England may not have lifted the trophy last night but they certainly gave the nation something worth cheering. The COVID pandemic has made it a torrid 16 months and whilst the country’s best footballers have spent the last 55 years trying to match the 1966 World Cup glory, even just getting into the final was something certainly worth raising a glass for.
But what does this mean for the economy and the companies who have skin in the game, too. Whether they’re sponsors, broadcasters or even just those involved in broader ways such as the sportswear and sporting goods industry, what happens from here? The easiest place to start is perhaps with a little history. In 2018, the Centre for Economic Research predicted that England’s run to the semi finals of the World Cup was worth around £1billion to the economy. The impact of this success can therefore be expected to run significantly deeper.
The hospitality industry will certainly welcome the shot in the arm this has brought after the run of restrictions they’ve been facing through the pandemic. Forecasts suggested 6.8 million pints would be drunk in pubs during the semi-final against Denmark, although this was set to be tempered by distancing restrictions, staffing shortages and the need for table service. Without these constraints it’s said that the number would have been around 20% or so higher.
Such surges in spending are sometimes maligned by economists. Often it’s said that spikes like this simply divert money from elsewhere, but with many consumers having been able to save handsomely during the pandemic, this time could be fundamentally different. It will take months for the true impact to be calculated here, whether it’s the purchase of a new TV to watch the matches on, replica kits, food to host a party at home or added spending in the pub. It all adds up to increased economic activity.
The correlations aren’t always that obvious, though. Having screened both the semi-final and the final, the assumption would be that ITV will be coining it in when it comes to ad revenues – yet many of the ad slots were sold last year, when few would have understood just how well England would do. ITVs results in a few weeks’ time should give us some more details here, although any last-minute inventory was presumably sold at a significant premium.
So what about the sponsors. What do they want to get out of the deal? JustEatTakeaway say it’s the biggest sponsorship deal they have ever been involved in. The broad appeal of the Euros – as opposed to club level football – and the fact people order takeaways when watching sport made this a good fit. As a digital first business, the company expects to get an even deeper insight into buying habits during the tournament.
TikTok is using the deal to place their brand at the heart of European culture – something which will presumably have the skin of many an art historian and classicist crawling! They’re doing it to show commitment to the region and have brought in fan engagement tools onto the app – things like virtual stadium tours or the ability to lift an AR version of the trophy.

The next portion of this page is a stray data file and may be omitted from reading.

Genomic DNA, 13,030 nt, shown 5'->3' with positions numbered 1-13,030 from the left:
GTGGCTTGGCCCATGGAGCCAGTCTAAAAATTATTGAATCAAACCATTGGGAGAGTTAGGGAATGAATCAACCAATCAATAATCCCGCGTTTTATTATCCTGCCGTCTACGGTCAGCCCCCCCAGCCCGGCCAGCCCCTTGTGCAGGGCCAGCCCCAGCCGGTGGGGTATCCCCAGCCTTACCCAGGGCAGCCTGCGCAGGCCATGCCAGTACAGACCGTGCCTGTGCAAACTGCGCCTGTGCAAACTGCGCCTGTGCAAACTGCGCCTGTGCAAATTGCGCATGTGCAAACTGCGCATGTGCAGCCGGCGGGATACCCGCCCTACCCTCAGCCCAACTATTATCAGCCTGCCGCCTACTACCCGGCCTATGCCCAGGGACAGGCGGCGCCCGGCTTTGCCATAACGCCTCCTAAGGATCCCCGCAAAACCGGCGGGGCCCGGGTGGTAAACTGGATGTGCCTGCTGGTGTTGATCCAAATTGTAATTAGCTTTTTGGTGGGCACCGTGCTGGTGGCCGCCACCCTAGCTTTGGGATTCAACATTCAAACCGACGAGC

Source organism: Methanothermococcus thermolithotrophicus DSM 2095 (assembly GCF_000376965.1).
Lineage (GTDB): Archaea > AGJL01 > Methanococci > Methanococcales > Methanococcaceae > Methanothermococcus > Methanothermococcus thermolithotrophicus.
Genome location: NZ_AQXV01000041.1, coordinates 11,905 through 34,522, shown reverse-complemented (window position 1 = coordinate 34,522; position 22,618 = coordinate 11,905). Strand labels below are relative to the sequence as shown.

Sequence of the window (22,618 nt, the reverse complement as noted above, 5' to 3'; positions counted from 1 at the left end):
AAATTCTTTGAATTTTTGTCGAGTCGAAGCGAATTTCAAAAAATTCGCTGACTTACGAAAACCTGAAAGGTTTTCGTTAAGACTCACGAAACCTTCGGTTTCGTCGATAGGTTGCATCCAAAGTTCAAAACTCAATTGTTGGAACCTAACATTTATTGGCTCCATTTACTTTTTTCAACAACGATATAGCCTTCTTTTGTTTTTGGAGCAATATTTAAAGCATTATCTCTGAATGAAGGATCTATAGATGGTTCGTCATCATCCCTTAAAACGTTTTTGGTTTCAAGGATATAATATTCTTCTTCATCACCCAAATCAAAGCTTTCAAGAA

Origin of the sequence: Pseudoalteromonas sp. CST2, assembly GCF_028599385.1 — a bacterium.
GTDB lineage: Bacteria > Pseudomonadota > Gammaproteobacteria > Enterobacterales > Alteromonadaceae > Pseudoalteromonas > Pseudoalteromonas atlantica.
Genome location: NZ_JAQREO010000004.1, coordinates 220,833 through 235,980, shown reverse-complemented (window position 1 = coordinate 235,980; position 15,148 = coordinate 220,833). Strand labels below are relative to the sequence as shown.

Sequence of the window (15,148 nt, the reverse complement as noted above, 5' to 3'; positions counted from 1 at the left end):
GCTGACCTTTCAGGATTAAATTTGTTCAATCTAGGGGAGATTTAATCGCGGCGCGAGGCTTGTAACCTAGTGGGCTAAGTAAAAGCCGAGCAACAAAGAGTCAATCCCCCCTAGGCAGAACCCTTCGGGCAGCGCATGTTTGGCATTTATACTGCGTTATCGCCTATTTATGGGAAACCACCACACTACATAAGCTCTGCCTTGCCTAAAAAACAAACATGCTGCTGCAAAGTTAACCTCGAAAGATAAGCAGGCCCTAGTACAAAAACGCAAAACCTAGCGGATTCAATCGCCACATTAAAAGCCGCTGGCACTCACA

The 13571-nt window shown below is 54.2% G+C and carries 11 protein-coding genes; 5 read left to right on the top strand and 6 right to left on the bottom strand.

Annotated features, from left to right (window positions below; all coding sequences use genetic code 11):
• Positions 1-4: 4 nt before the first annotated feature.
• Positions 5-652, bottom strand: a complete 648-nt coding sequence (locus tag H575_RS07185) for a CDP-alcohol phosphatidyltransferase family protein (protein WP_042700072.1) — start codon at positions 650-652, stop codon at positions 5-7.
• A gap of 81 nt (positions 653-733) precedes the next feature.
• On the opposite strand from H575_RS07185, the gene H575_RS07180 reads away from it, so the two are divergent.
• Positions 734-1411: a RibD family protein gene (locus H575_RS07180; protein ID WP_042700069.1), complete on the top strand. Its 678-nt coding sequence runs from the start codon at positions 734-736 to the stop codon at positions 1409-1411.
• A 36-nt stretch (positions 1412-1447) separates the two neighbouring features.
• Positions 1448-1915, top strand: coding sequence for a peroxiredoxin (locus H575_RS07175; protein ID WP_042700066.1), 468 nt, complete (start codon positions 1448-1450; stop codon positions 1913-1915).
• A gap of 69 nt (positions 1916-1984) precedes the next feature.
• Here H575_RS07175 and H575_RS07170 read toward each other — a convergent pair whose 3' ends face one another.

This partnership is interesting because it’s far from a one-way deal. UEFA has also granted the company access to its content archive, and they see this as the precursor for more deals with the ‘beautiful game’. It also means that UEFA can expand its own reach with users of the content platform – they already have almost 5 million followers on their TikTok account, up from about 800,000 a month ago.
When Booking.com signed its sponsorship agreement for the Euros back in 2017, the company noted that four million travelling fans would be needing a home away from home as an integral part of their experience. That may not have quite worked out as planned given travel restrictions but on the basis that there’s pent up demand for people eager to take a holiday, the timing of the extra profile is still likely to be good.
Coca Cola found itself in the spotlight for its sponsorship of the Euros after a number of players moved strategically placed bottles of the soft drink out of shot during press conferences. The first such instance – by Ronaldo – was widely reported to have knocked billions off the company valuation. This was largely discredited, but the stock’s performance is lagging the wider market since the start of the tournament.
No one wanted to see England come second, but even at this level the team’s success in getting to a final will have provided a real economic boost. The abnormal circumstances we find ourselves in right now could amplify this impact even further but leaving all that aside, well done to Gareth Southgate and his team for your journey. The hard work for the World Cup starts here.
Economists calculated that when Leicester City won the Premier League in 2015, it boosted the local economy by £140m and supported over 2,500 jobs